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Muñeca Mexicana's Minerva Orduño Rincón: Caramelpalooza Candymakers 2013

Muñeca Mexicana's Minerva Orduño Rincón: Caramelpalooza Candymakers 2013
Katie Johnson

As the chefs competing in Smeeks and Chow Bella's fourth annual Caramelpalooza -- coming 7 p.m. Friday, April 5, at UNION -- get out the candy thermometers, we've got our pens ready to introduce you to the faces behind the caramel.

Minerva Orduño Rincón is a chef who knows how to keep it real. The former FnB line cook turned Upward Projects and Chow Bella contributor has gotten much praise from her line of Mexican crafted products, Muñeca Mexicana.

See Also: Welcome to Minervaland Announcing the Caramel Makers for Smeeks & Chow Bella's Caramelpalooza 2013! Pistol Whipped Pastry's Rachel Miller: Caramelpalooza Candymakers 2013

The handmade brand of specialty goods such as Mole Poblano, Spiced Hot Cocoa Mix, and Coyotas captures the authentic flavors of Mexican food that Minerva grew up eating but found wanting in Phoenix.

Although the first-time Caramelpalooza chef claims she's not a candymaker, her Goat's Milk Caramel begs to differ. Derived from the traditional methods used in Celaya, Mexico, this all-natural sauce provides a rich and creamy supplement to pastries, ice cream -- you name it. So you can say what you will about your candy-making skills, Mrs. Orduño Rincón, but we think the handcrafted caramel will speak for itself.

Muñeca Mexicana's Minerva Orduño Rincón: Caramelpalooza Candymakers 2013
Katie Johnson

Caramel should never be: I'm not really a candy maker -- it's something that I ended up doing by accident -- so I'm going with the professionals on this, and quoting David Lebovitz, "Do not make caramel naked." I've never attempted to do so, but it just sounds like really good advice.   I learned to cook from . . . Everyone I've ever watched cook -- my parents, the people I have worked with, street vendors, etc. I'll watch people cooking like a hawk, even if it looks like I'm staring out into space and in my own little world.  

I can't live without: I have a definitive list of my favorite things: books, buildings, beer, and dogs. Well, and men also. Take any of those away and I'm not happy.  

Favorite Mexican candy: Mangoes don't count as candy, do they? Spicy tamarind paste. I would eat it every day if I could.

It's hard to find authentic ____ in Phoenix: I so hate to say this -- I really really do -- but it is hard to find authentic Mexican food. Flavors have been watered down so much to make them more palatable to the American market. I love that Mexican ingredients and foods have been so widely adopted as to be homogenized, but I would love to see Mexican food allowed to keep some of its authenticity and be respected for it the way that you see a lot of Asian cuisines get respect.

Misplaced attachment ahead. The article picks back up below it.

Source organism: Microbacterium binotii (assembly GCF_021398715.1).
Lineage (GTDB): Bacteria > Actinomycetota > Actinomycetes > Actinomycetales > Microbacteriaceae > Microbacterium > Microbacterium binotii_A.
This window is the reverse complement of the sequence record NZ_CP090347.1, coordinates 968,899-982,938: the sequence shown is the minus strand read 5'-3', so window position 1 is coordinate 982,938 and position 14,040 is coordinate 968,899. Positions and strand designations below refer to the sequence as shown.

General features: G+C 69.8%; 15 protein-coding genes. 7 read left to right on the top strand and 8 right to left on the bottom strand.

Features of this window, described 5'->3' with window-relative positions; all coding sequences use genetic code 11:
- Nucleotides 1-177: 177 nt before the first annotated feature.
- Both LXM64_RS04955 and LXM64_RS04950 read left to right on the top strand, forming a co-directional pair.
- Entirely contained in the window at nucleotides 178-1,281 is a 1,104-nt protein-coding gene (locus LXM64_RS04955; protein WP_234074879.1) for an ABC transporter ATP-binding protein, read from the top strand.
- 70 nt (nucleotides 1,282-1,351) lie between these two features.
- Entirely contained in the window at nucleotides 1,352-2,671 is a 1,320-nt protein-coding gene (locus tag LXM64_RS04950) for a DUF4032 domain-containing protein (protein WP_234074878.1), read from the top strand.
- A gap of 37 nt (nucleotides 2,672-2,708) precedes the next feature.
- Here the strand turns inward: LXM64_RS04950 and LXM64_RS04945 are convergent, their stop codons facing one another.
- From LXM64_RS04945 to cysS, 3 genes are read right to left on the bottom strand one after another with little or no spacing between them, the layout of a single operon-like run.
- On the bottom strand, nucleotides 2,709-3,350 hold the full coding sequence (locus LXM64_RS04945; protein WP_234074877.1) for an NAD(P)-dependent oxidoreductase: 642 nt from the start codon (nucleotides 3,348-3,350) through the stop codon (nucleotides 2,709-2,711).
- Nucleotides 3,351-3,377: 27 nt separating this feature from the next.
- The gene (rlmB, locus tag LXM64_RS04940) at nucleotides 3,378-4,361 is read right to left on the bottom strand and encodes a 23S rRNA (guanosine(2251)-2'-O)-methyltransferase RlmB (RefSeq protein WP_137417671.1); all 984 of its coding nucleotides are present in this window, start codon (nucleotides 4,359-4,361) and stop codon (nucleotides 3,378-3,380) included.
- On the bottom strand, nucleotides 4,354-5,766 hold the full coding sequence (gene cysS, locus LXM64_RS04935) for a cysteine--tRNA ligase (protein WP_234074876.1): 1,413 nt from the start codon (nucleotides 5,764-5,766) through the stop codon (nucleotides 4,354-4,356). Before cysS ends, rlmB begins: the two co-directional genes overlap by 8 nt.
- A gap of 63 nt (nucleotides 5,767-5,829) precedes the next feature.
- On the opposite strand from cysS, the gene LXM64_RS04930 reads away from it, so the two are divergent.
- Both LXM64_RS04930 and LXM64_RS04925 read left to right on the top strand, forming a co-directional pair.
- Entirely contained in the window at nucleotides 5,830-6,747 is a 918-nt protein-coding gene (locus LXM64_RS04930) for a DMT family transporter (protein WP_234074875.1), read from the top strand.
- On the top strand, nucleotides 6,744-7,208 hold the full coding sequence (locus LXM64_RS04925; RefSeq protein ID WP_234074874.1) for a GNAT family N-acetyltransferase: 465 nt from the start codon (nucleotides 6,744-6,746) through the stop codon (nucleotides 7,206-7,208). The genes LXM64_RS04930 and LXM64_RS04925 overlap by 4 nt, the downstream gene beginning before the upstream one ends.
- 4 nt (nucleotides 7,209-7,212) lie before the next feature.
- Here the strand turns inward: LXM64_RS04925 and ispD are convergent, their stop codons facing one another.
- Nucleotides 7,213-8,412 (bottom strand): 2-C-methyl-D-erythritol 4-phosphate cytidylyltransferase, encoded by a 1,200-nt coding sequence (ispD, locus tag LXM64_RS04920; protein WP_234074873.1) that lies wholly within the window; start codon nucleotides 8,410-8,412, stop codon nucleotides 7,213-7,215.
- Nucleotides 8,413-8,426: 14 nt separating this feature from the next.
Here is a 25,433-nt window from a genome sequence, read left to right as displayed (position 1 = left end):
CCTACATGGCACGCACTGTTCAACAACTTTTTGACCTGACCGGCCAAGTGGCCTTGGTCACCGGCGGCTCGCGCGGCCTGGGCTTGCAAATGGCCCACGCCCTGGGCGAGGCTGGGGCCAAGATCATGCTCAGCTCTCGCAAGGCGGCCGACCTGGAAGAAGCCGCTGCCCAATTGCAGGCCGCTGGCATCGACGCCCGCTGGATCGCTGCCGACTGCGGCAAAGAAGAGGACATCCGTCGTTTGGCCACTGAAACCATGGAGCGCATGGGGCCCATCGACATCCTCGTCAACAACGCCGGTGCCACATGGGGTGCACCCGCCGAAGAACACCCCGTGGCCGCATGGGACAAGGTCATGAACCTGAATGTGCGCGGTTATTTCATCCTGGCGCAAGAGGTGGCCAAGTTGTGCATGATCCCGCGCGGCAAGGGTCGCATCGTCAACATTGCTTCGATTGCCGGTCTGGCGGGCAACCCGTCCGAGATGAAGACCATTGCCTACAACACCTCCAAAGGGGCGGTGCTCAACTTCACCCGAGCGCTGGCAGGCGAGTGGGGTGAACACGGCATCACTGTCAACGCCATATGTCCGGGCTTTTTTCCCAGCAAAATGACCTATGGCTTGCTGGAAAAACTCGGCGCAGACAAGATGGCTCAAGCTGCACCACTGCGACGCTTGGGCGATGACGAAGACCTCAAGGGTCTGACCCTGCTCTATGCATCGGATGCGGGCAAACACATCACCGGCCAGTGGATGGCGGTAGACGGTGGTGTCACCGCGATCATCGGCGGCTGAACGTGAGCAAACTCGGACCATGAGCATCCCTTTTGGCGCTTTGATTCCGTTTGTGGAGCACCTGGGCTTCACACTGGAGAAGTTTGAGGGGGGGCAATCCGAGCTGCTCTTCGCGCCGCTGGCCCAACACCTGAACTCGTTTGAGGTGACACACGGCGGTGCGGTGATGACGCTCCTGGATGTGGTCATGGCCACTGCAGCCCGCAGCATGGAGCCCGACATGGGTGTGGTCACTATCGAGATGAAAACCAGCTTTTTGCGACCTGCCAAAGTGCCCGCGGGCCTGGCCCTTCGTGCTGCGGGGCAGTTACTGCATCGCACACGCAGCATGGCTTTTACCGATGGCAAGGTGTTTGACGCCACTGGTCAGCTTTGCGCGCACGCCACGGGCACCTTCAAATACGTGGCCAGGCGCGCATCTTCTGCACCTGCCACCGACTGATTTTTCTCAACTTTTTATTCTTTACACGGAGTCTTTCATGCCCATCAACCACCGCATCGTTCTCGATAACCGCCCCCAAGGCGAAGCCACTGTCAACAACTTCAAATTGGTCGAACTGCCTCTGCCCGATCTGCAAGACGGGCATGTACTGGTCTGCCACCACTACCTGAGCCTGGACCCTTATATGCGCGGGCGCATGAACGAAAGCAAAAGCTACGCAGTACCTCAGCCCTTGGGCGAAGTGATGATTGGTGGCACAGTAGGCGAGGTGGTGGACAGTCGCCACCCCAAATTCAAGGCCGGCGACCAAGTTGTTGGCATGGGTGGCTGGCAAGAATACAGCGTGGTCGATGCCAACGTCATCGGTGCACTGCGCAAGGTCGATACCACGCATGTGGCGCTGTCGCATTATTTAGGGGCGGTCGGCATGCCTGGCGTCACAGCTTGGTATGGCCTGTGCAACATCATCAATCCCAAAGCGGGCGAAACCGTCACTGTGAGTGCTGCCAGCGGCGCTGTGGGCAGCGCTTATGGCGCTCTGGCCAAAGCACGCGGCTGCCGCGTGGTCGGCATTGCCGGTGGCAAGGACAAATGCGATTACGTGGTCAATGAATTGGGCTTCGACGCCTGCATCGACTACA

In a perfect world . . . I would get rid of yellow lemons. I like them well enough, but I'm sorry, I will never like yellow lemons as much as lemons -- what I still call lemons, or um, limes.    

 

When I'm not making Mexican sweets, I'm . . . Cooking everything else. Like I said, I'm not a candy maker full time, so mostly I'm busy making mole poblano. Soooo much mole.  

Hidden talent: I spin yarn. I rarely do it, but it's such an incredibly meditative thing to do. I take big bundles of fluffy wool, comb it, bunch it up in my hand, start pedaling with one foot, and with both hands draw out a long strand of twisted wool until I fill the bobbin. I sometimes even feel like I'm sleeping when I do this.   

I got the title Muñeca Mexicana from . . .  My dad has called my sister and I "muñeca," meaning "doll" (it also means "wrists," but Spanish word definition is all about the context) since we were kids, and continues to do so to this day. There's little dolls in colorful traditional folk dresses and long black braided hair sold throughout Mexico. It used to drive my sister and I nuts that he called us that when we were teenagers. Now that we are both in our 30s, we find it very cute.

One chef I admire is . . .  Oh, God, I do not like this question. I'm not a huge TV chef person, but I love the show New Scandinavian Cooking, and in particular the Norwegian seasons, hosted by Andreas Viestad. He's not actually a trained chef and readily says so himself, but someone that has a background in history, started out as a food columnist, and even with involvement in molecular gastronomy, focuses a lot traditional foods and cooking methods. I remember there was one episode where he was downhill skiing while carrying a bucket full of fermented fish he had just pulled out from the frozen ground. I think he's a wonderful example of how people in the culinary industry can both look forward toward the modern and innovative, and back to traditions and old methods.    A spice that best describes my personality: I want to pick between fennel seed and allspice but, honestly, I just can't.  

I like my coffee . . . To smack me across the face. French press, a bit of honey, maybe a splash of heavy cream. 

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